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Resource Overview

Conducting an SRA in accordance with HIPAA policy is a complex task, especially for small to medium providers such as community health centers. The HIPAA Security Rule mandates security standards to safeguard electronic Protected Health Information (ePHI) maintained by electronic health record (EHR) technology, with detailed attention to how ePHI is stored, accessed, transmitted, and audited. This rule is different from the HIPAA Privacy Rule, which requires safeguards to protect the privacy of PHI and sets limits and conditions on it use and disclosure. Meaningful Use supports the HIPAA Security Rule. In order to successfully attest to Meaningful Use, providers must conduct a security risk assessment (SRA), implement updates as needed, and correctly identify security deficiencies. By conducting an SRA regularly, providers can identify and document potential threats and vulnerabilities related to data security, and develop a plan of action to mitigate them.

Security vulnerabilities must be addressed before the SRA can be considered complete. Providers must document the process and steps taken to mitigate risks in three main areas: administration, physical environment, and technical hardware and software. The following set of resources provide education, strategies and tools for conducting SRA.

Security Risk Analysis Resources
Ransomware Alert and Guidance for Health Centers

Ransomware Alert and Guidance for Health Centers

Updated 10/29/2020 with Ransomware Alert Notification and Documentation from CISA

Introduction

Ransomware is a type of malware that takes control over a computer or computer system by encrypting all the data on the drive. The data is then held at ransom until a predetermined cost is paid. Due to the use of cryptocurrencies (e.g., bitcoins) for payment it is difficult to track those demanding the ransom making it tough to prosecute.

Problem Statement

A rapid increase in the computerization of health care organizations, many without the capacity to keep up to date with the extensive privacy and security measures required, has made them targets for cyber-criminals. In the last couple of years there have been numerous ransomware attacks that has held critical hospital data at ransom.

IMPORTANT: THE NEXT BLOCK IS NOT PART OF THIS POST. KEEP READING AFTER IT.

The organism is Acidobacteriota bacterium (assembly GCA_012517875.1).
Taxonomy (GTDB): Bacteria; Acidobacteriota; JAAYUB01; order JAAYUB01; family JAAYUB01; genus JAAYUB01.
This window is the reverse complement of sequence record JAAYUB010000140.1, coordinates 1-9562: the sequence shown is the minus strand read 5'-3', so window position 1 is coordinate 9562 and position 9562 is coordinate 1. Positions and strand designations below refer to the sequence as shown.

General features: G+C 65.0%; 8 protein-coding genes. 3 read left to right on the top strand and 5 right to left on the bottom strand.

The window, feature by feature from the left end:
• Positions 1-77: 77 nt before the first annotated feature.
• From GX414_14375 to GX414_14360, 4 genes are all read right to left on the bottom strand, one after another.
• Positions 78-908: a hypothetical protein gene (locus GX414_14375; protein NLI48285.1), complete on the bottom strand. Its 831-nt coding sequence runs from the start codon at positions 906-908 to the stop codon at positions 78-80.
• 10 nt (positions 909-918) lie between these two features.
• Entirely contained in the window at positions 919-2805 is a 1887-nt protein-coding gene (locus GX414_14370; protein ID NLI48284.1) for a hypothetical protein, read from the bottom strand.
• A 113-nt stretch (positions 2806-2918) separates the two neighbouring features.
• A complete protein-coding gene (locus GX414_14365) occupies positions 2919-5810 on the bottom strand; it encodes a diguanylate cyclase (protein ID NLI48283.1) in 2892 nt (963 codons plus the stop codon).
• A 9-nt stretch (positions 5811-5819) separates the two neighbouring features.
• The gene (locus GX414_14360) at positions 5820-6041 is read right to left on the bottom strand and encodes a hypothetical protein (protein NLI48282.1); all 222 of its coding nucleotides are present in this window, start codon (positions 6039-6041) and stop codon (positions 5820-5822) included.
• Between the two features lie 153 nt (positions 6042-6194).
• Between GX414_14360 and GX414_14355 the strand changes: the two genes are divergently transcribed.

Health Centers may be perceived as more vulnerable targets by cyber-criminals due to a potentially smaller IT staff and older set of IT infrastructure (e.g., operating systems without latest security updates). To make things worse, a decrease in the black market price of health data has increased hackers needs to pursue ransom from further providers.

Recent Alerts and Examples in the News

Ransomware Activity Targeting the Healthcare and Public Health Sector - Alert (AA20-302A)

https://us-cert.cisa.gov/ncas/alerts/aa20-302a

Ransomware Protection Strategies from the Cybersecurity and Infrastructure Security Agency (CISA)

https://www.us-cert.gov/ncas/current-activity/2019/09/06/ransomware-protection-strategies

WannaCry Ransomware Alert

- https://www.us-cert.gov/ncas/alerts/TA17-132A

Security report - Nearly 90 percent of ransomware attacks target healthcare

http://www.hiewatch.com/news/security-report-nearly-90-percent-ransomware-attacks-target-healthcare

Ransomware Transmission

  • E-mails posing as legitimate business or tempting links
  • Trojans acting as update requests
  • Anti-Virus programs patches and updates
  • Windows system updates
  • False “You’ve got a virus” notifications
  • Gaining access by exploiting known network or security softwarae vulnerabilities

Ransomware & HIPAA Implications

OCR states that whether or not the presence of ransomware would be a breach under the HIPAA Rules is a fact-specific determination. A breach under the HIPAA Rules is defined as, “…the acquisition, access, use, or disclosure of PHI in a manner not permitted under the [HIPAA Privacy Rule] which compromises the security or privacy of the PHI.” See 45 C.F.R. 164.402.6

When electronic protected health information (ePHI) is encrypted as the result of a ransomware attack, a breach has occurred because the ePHI encrypted by the ransomware was acquired (i.e., unauthorized individuals have taken possession or control of the information), and thus is a “disclosure” not permitted under the HIPAA Privacy Rule.

Unless the covered entity or business associate can demonstrate that there is a “…low probability that the PHI has been compromised,” based on the factors set forth in the Breach Notification Rule, a breach of PHI is presumed to have occurred. The entity must then comply with the applicable breach notification provisions, including notification to affected individuals without unreasonable delay, to the Secretary of HHS, and to the media (for breaches affecting over 500 individuals) in accordance with HIPAA breach notification requirements. See 45 C.F.R. 164.400-414.

 

Find links and further documentation below

Previous Article Strategic Cybersecurity Breach Protection and Incident Response
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Intended Audiencehealth center IT staff, CIO, Health Center Staff, Health Center Leadership, threat intelligence

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Acknowledgements

This resource collection was cultivated and developed by the HITEQ team with valuable suggestions and contributions from HITEQ Project collaborators.

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